It is important to open knowledge gaps before we close them. We have a tendency to give away all of the facts at first instead of posing a question or puzzle for our audience to solve. Instead of thinking “What do I need to convey?”, you should be asking. “What questions do I want my audience to ask?”.
Abstract ideas are difficult to understand and remember. Using concrete language helps you avoid this problem by boiling down your message to specific people doing specific things. Having a concrete message helps people, especially novices, understand new concepts.
A concrete message is not one that is “dumbed down” but rather uses a “universal language” that everyone can speak and understand. This can be done by using a visual cue whether its a person or prop to help your audience picture your idea.
To give your ideas credibility, you must weave in vivid details. It helps to turn your ideas into stories using real people. A great way to do so is by implementing The Sinatra Test. This test was popularized by Frank Sinatra’s lyrics in New York, New York: “If you can make it there, you can make it anywhere…” It implies if you have one strong example, your audience will assume you can take care of their problems.
“For instance, if you’ve got the security contract for Fort Knox, you’re in the running for any security contract (even if you have no other clients).”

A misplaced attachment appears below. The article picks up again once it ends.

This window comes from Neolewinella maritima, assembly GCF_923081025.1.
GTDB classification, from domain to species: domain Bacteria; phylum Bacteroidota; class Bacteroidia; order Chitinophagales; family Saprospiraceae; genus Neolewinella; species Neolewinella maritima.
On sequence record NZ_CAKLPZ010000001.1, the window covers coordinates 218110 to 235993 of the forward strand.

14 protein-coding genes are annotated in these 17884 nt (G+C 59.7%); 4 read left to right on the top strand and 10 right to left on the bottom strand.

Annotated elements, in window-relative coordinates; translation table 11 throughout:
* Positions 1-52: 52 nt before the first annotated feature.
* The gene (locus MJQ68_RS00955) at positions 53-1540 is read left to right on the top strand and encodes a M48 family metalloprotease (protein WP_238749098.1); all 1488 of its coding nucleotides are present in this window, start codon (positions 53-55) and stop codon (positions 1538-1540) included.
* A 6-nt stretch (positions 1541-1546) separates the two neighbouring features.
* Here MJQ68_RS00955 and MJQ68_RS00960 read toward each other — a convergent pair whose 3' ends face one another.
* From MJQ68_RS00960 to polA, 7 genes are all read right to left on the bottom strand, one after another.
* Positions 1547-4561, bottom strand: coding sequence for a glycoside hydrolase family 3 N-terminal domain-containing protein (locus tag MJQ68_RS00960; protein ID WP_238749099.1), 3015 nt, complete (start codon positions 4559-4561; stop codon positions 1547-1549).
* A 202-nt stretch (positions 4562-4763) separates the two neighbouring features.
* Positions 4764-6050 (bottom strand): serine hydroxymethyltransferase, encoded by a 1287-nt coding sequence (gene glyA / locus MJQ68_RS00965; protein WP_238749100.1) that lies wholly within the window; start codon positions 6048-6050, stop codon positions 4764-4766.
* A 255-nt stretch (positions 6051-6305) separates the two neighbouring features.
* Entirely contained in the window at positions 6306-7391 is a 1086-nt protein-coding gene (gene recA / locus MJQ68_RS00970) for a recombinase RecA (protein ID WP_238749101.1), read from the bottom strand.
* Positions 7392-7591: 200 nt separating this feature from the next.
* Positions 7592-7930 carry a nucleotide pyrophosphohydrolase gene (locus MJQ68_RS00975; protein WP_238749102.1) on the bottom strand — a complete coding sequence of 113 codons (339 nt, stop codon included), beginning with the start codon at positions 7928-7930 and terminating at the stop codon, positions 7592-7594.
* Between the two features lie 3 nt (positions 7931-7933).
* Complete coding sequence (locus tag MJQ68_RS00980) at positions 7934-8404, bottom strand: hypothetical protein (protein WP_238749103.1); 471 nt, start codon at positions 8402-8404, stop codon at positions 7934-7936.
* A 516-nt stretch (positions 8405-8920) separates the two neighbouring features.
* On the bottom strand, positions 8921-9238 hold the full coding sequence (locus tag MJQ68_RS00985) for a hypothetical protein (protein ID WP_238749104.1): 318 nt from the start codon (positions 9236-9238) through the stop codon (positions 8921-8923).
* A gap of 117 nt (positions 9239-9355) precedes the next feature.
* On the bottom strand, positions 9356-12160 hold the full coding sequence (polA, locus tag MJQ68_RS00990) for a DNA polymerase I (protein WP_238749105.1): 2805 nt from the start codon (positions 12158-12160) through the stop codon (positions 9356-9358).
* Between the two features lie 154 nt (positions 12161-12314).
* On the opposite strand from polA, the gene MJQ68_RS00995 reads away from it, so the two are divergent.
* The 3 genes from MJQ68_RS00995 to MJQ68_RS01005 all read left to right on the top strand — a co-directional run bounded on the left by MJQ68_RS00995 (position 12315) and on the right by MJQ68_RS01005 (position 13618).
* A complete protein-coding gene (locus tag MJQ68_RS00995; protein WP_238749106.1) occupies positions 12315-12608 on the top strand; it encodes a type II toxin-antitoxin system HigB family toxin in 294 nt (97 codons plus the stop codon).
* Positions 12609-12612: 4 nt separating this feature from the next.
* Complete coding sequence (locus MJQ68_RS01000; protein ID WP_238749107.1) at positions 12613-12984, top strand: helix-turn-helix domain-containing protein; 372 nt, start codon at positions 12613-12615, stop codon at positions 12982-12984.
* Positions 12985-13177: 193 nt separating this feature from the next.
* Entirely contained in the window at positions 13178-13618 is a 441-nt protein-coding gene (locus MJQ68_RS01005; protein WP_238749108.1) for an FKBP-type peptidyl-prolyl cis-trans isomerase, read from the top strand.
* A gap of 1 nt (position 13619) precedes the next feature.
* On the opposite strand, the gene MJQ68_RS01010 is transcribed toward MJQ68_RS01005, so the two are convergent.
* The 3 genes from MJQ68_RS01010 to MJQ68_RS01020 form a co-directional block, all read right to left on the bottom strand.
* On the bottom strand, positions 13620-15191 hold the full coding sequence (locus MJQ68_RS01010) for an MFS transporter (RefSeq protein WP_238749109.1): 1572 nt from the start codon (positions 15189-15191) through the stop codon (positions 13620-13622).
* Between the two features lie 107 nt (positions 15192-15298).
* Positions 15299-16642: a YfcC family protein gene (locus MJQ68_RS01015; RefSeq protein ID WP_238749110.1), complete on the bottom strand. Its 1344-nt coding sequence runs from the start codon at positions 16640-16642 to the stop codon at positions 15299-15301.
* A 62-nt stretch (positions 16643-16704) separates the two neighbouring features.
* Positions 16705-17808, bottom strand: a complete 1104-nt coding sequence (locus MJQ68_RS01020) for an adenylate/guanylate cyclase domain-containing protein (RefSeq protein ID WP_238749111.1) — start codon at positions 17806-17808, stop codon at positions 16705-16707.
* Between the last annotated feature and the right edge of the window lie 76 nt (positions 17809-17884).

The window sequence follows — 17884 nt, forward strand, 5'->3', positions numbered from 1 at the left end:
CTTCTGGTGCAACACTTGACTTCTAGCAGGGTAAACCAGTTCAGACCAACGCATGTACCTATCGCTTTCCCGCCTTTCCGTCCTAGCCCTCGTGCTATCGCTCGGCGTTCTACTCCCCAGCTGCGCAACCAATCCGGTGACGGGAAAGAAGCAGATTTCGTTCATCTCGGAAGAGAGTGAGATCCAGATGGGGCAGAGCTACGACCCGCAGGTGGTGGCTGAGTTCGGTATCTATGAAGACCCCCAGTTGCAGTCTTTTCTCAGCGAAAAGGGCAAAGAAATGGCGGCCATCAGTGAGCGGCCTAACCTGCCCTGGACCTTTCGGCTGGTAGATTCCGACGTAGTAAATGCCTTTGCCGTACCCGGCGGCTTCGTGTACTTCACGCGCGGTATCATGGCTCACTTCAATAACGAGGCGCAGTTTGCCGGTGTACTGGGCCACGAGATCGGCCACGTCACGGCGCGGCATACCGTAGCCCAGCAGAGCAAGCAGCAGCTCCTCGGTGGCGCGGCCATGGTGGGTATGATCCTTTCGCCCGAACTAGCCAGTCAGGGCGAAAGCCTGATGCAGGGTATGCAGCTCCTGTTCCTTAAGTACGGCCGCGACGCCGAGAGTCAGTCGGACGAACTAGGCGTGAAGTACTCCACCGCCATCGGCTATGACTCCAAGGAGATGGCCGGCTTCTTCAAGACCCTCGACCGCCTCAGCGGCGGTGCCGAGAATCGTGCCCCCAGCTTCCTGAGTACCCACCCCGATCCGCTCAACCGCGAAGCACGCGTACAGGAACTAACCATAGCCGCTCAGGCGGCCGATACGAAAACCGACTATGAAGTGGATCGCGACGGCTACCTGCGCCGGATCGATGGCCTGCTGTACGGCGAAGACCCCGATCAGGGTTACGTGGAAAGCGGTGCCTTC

Another way to add credibility is to use statistics. Statistics are rarely meaningful in and of themselves, but when used to illustrate a relationship they can become quite powerful. Statistics provide scale and context so your ideas are easier to remember.
If you want your audience to care about your message, you must appeal to their emotions. The most basic way to get them to care is to associate your message with something they already care about. One reliable way to do so is by invoking self-interest.
“First and foremost, try to get self-interest into every headline you write. Make your headline suggest to readers that here is something they want. This rule is so fundamental that it would seem obvious. Yet the rule is violated every day by scores of writers.”
To get people to care about your ideas you must avoid encouraging them to think analytically. Once they put on their analytical hats, their ability to react to emotional appeals has been hindered. Get people to care by using associations (or avoiding associations), appealing to self-interest and appealing to their identity.
Stories have the amazing dual power to simulate (knowledge about how to act) and to inspire (motivation to act). Use stories to wrap your idea with context and it will be remembered as associated with that context. Analogies also help make your message “simple” and “concrete”.
The book uses the example of the story of Jared from the Subway commercials who managed to lose life-threatening weight just by eating Subway sandwiches. His story changed his life and made a major impact on Subway’s bottom line. It is the power of his story that connected with the audience, something that stats and figures could never do.
If you wish to craft a compelling message, this book is one of the best resources I’ve read for providing you with the right framework. Remember that a “sticky” idea = understandable, memorable, and effective in changing thought or behavior.